I love this time of year: the first wildflowers’ hopeful surge to sunlight before the leaves cast shade on the forest floor, the birds’ joy in life and love as they chase each other around the edges of the yard in pursuit of the next generation, the sudden sunlight in the midst of a rainy week and the chill in the morning air and the wave of subtle color across the mountains as the buds swell on the trees.
Spring ephemerals are a hallmark of this beloved season, calling hikers to the forest on rare dry days for a glimpse of the wide variety of lyrically named early wildflowers, shocking after months of gray winter. The trilliums are the most famous, but they’re accompanied by multitudes of others striving to procreate before the trees leaf out: harbinger of spring, dutchman’s breeches, hepatica, spring beauty, trout lily, coltsfoot, bloodroot, toothwort. Spring ephemerals are a vivid example of the harmony of the natural world: fast growing, fast blooming flowers pop up as soon as the soil begins to warm, bud and bloom and go to seed before the slow-moving trees have darkened the forest with June’s leaf canopy, and in the process provide food for insects essential to forest health.
It’s not uncommon for folks to pick the early wildflowers, whether to press them, frame them, or to display as a bouquet–especially among those just rediscovering the natural world. We are indoctrinated with the idea that our individual desires are harmless or beneficial to the world around us (dominion over the animals and plants, right?), which is so deeply ingrained that we often can’t see the forest for the trees, so to speak. Spring ephemerals are not there for our appreciation alone. I check on “my” wildflowers daily and it feeds a deep well inside me where I think my soul might live, but the flowers play a much more important role in the survival of the forest ecosystem at large.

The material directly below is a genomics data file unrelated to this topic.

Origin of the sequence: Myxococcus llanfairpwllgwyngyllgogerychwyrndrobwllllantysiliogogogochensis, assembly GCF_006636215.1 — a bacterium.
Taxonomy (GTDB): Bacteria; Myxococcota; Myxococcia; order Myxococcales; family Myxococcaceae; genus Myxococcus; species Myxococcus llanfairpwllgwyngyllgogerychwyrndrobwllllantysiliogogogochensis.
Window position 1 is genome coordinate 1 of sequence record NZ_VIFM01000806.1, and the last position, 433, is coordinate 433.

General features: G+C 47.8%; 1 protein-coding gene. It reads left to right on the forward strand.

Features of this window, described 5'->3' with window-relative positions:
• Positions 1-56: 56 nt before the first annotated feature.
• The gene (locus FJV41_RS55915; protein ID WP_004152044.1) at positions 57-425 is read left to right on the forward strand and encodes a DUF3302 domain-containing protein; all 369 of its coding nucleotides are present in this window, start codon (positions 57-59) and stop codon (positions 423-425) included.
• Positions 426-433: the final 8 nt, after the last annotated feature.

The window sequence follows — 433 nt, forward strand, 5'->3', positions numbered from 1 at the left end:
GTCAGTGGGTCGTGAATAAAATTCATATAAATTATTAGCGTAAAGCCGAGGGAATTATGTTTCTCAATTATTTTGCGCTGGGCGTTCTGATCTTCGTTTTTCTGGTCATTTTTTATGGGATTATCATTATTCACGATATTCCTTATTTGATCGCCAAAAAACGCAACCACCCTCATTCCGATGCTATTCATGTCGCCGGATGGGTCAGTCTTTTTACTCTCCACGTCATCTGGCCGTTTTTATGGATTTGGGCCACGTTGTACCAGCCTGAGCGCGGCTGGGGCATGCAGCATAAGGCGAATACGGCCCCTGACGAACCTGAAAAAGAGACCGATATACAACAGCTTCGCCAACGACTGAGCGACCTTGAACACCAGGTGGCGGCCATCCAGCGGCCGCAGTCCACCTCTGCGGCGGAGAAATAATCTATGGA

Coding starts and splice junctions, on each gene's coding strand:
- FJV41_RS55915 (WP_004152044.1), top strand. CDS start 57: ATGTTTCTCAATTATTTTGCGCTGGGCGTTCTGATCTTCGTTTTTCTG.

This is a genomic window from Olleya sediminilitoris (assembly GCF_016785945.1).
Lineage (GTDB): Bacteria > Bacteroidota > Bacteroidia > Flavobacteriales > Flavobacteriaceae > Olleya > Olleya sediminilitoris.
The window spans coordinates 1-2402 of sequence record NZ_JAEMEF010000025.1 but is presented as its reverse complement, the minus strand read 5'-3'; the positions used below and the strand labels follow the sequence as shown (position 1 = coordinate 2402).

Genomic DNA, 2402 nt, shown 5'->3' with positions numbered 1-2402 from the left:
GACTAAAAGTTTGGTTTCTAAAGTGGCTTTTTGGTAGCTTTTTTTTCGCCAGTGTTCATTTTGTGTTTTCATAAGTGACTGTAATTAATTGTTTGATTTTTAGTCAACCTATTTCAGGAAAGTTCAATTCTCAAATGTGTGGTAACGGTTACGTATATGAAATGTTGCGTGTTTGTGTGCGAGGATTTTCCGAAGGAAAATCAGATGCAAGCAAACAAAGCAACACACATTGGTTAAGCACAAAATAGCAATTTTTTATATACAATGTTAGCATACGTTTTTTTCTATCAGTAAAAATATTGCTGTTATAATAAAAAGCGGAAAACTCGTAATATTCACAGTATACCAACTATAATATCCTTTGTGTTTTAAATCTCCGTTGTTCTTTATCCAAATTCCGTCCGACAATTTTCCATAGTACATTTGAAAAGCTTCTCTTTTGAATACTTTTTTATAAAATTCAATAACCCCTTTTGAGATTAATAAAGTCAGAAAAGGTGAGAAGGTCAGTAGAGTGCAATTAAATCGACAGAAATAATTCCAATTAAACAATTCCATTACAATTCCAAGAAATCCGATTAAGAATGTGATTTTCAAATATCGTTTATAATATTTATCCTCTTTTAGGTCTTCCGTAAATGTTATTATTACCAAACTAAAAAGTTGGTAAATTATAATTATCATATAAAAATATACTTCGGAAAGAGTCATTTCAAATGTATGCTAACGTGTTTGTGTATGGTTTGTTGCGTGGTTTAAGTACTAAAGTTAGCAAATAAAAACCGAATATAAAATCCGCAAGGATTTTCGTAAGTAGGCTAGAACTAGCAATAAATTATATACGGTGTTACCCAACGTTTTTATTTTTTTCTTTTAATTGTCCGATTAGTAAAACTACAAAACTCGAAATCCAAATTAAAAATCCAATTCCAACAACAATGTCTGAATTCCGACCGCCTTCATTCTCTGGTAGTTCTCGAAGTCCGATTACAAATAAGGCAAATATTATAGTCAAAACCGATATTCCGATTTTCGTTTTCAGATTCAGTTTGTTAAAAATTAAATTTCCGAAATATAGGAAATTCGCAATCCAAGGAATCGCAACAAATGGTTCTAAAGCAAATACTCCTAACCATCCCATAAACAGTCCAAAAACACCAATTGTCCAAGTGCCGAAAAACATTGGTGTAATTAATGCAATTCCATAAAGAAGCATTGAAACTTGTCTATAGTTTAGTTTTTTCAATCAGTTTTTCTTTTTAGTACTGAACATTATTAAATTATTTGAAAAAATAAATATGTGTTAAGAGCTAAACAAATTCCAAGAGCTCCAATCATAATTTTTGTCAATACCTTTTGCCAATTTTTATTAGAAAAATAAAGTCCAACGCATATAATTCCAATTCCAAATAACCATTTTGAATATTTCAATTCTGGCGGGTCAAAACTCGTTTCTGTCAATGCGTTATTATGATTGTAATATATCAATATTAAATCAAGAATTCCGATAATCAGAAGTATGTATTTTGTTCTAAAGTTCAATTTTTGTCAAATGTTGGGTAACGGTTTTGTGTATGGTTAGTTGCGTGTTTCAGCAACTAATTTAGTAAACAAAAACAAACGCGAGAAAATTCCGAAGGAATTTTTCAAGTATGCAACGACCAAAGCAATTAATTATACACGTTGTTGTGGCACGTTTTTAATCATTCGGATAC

The earliest of the pollinators are waking up now and they’re hungry–just this week I’ve seen the first moths, bees, and today a predatory wasp (hello friend of my garden!). Cool night temperatures and very few flowers in bloom make it much harder for our pollinator friends to make a living this time of year. Also, spring ephemeral seeds are planted by insects like ants who eat the high-fat material surrounding the seed. Every spring beauty you press into your flower book represents multitudes of bees who won’t be eating and ants who won’t feed their young. If they don’t eat, they don’t get the calories they need to beat those little wings to the next patch of blooming flowers or carry away the heavy detritus of forest life, never mind making it through nights with lows in the 40’s. The more healthy, genetically diverse pollinators bopping around from flower to flower, the more secure our food supply (and every other creature’s) in the face of climate change catastrophe.
The early insects need the flowers to live; picking them does a disservice to us all. Yes, they’re beautiful, but take a picture–it’ll last longer, and the flower will fulfill its essential role in the early spring ecosystem, helping ensure the food supply for all of us.